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Subject: RE: OFF TOPIC - Map coloring

From: Date: Mon, 12 Mar 2001 20:15:08 +0100

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Arwin,

What's the=20   book?

=
I think it was the Fritz book; = I only=20 remember that it was very accessible and that it was published around = 1998, so=20 it must be.

The reason the proof = was=20   controversial is that it isn't
actually a "proof" in any logical = or=20   mathematical sense. Just a brute force
examining of all examples = the=20   computer could think of, and no proof (or way
of proving) that the = program=20   was actually sufficient to test "every" possible=20
example.

Well, much has been said about this already. = I'd like=20 to stress that once you can write a computer program to do something, = you can=20 usually also always prove that. Whether or not the proof is elegant is a = wholly=20 different matter, but a computer program is nothing but a series of = logical and=20 computational statements and those can be fully described by logic and=20 meta-logic. Again, as has been said elsewhere, once it has been = established that=20 a solution can be found, but that verification requires an amount of = calculation=20 that is beyond human capacity, you're almost there as a mathematician. = What has=20 basically been done is that the proof has been split into hundreds of = different=20 problems that each need a significant amount of calculation to be able = to verify=20 them. It is not unlikely that at some point each of these hundreds of = problems=20 will be proven more elegantly, but if you can prove them by the brute = force of=20 just testing every possible sub-case this suffices. You then only need = to prove=20 that the calculation done by the computer is correct, and as I said, = this is (at=20 least theoretically) always possible and has been proven possible in = this case=20 as well, I think, although it could also be that the theory has simply = been=20 verified by using it to write another program which produced the same = results.=20 If they made the same mistake twice then you never know until someone = shows that=20 the proof's not in the pudding - as happened before with the first time = the four=20 colours made it from conjecture to theorem.

Personally, I = think the=20   map-coloring problem is a design problem, not a
mathematical = problem, and=20   that's precisely why problems arose in trying to
formulate a = solution in=20   mathematical terms. One question is whether there are
criteria for =   identifying a mathematical problem as opposed to some other kind =
of=20   problem.
If these criteria = exist, I sure=20   don't see where they are, and the
envelope can't be pushed to = include any=20   question with a numerical answer.

=
Don't=20 you know that even the answer to the Question of Life is 42? ;-) (I just = love=20 Douglas Adams)
But=20 seriously, once a mathematician sets himself the goal to prove using = mathematics=20 that a map can always be coloured in using only four colours, then it = has become=20 a mathematical problem. If you look at a map and want to colour it in = using red,=20 blue, yellow and orange, it has become a design problem. It's that = simple - all=20 just a matter of perspective.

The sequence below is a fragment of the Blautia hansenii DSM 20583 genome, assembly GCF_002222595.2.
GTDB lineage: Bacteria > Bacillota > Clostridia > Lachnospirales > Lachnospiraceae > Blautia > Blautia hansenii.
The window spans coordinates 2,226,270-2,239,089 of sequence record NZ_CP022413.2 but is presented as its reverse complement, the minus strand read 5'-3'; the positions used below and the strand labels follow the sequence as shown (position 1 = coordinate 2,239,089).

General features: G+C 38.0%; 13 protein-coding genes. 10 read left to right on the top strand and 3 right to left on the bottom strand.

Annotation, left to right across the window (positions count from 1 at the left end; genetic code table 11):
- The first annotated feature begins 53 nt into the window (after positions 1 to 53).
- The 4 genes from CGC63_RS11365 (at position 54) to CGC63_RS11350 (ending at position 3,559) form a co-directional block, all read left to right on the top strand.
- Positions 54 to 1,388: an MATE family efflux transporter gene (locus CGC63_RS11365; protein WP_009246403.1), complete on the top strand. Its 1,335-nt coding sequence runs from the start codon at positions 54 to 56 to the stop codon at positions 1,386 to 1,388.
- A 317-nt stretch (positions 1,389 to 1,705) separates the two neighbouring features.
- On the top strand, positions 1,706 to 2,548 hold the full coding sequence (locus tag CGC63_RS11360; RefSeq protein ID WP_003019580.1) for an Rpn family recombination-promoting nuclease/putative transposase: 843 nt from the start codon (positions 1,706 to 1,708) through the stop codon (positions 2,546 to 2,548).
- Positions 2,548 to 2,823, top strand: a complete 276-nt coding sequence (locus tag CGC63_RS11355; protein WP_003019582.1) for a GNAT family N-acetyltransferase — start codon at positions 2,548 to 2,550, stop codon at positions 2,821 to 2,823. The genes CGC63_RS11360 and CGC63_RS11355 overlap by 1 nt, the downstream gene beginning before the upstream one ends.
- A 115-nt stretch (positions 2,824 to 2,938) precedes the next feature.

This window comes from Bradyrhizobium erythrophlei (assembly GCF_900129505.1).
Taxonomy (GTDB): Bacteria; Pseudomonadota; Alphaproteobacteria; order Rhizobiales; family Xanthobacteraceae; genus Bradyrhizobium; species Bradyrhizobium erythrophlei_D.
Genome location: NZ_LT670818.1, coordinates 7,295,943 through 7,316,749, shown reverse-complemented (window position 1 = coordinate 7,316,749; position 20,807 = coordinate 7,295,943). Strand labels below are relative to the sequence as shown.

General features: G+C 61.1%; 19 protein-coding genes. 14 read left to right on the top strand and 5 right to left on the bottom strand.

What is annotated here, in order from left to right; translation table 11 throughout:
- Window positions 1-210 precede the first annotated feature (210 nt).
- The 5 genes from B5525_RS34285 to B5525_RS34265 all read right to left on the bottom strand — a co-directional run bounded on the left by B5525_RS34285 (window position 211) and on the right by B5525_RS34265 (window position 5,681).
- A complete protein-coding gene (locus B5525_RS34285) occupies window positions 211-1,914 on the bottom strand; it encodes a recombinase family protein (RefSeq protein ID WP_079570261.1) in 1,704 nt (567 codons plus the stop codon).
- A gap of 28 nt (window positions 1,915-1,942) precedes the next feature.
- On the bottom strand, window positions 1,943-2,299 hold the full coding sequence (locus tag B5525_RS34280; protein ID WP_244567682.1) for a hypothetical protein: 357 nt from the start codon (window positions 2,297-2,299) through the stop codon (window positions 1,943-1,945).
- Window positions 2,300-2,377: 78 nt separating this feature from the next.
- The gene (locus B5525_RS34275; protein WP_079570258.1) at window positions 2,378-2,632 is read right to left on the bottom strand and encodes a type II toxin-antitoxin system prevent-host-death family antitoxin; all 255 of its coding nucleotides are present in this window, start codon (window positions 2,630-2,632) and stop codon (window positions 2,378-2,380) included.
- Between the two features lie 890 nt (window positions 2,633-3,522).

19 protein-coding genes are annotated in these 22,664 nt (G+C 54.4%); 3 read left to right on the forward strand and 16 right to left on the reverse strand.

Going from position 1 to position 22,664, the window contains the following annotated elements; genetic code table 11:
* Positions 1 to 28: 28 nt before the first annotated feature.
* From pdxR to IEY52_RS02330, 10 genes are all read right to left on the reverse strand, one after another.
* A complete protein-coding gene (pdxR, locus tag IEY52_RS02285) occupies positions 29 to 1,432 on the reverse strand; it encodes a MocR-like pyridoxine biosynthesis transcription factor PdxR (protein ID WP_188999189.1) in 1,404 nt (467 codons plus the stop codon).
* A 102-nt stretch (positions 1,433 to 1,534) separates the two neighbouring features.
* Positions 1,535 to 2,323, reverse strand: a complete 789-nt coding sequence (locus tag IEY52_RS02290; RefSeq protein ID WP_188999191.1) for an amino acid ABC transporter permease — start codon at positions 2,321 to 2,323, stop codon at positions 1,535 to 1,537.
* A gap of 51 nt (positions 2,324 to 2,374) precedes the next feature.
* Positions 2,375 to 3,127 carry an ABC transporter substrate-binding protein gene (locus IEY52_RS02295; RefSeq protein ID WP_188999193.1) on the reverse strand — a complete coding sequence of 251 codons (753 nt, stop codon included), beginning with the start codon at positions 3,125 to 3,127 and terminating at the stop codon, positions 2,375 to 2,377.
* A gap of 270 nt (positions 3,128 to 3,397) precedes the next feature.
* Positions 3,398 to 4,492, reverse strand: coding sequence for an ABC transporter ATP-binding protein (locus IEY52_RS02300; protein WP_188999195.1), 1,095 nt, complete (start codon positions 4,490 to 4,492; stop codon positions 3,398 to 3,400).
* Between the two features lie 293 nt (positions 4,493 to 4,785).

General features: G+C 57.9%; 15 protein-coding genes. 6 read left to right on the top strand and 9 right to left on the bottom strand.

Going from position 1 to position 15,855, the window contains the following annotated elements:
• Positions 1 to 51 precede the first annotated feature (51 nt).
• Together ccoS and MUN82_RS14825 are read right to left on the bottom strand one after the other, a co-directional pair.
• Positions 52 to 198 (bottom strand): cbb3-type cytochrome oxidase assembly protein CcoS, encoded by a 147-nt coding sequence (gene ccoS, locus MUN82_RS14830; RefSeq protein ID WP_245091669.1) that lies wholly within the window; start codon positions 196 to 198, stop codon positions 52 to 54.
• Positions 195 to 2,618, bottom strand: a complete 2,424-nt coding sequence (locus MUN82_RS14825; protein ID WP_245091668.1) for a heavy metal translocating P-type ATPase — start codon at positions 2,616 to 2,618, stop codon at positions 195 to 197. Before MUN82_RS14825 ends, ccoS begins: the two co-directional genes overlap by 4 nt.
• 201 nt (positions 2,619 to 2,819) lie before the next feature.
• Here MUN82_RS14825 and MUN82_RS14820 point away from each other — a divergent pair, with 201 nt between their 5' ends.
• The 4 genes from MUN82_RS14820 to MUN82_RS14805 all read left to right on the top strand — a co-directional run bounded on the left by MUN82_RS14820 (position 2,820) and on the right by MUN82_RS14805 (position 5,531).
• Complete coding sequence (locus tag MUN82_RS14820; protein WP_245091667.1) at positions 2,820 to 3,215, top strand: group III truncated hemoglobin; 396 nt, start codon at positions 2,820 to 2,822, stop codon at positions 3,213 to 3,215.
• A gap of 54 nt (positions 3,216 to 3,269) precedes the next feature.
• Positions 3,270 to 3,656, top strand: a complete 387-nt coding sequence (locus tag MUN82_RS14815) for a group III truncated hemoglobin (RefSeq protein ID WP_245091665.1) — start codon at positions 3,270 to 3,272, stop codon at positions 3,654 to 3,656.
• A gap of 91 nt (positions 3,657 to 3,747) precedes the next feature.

There's no = provable=20   mathematical formula, for example, that allows anyone to
determine = what=20   numbers are used on the license plate for my car. And the
question = isn't=20   actually a mathematical question, even though the answer can
be = expressed=20   in numbers. One can get an answer by checking the motor vehicle =
records.=20   But looking up a number on a list isn't the same thing as =
constructing a=20   mathematical proof...unless mathematicians are willing to
broaden = their=20   standard of what constitutes a mathematical proof so that it =
includes all=20   the "trivial" proofs that seem to be ignored at=20   present.

I could construct a formula which makes your = licence=20 plate the result of factors like date, place of registry, available = numbers,=20 dealer, build-year, or whatever. I could use that to predict the numbers = for=20 your licence plate. That has nothing to do with proof. Once a = mathematician sets=20 himself the task of proving that my formula works for any given case, it = has=20 become a mathematical proof. Of course, if I thought mathematical proofs = were=20 really important for understanding the world, I would have studied math = and not=20 English lit.

I think Cantor developed = some proof that=20   there can't be any highest possible
number or any end to the = number=20   series...which tends to validate the common
sense observation that = no=20   matter how large a number is, one can always add 1
to it. So why = should we=20   believe a computer that erroneously tells us that
there actually = is a=20   highest possible number...this being the highest number
that this=20   particular computer can express given its limitations of memory and=20
technology?

=
In the terms you're discussing numbers and = computers now, a=20 computer will indicate when its calculations supercede its capabilities = by=20 giving an 'overflow' message. Calculations which produce an infinitely = large=20 number, like dividing 1/0, also sometimes produce this message. However, = a=20 computer program is not necessarily as limited and its capabilities for = number=20 crunching can be largely extended. I wrote routines that use strings to = process=20 numbers, for instance, which means that you can work with numbers that = fill a=20 whole encyclopedia or larger. Even then, however, you can verify that = even these=20 greatly increased capabilities have been surpassed by the problem at = hand.=20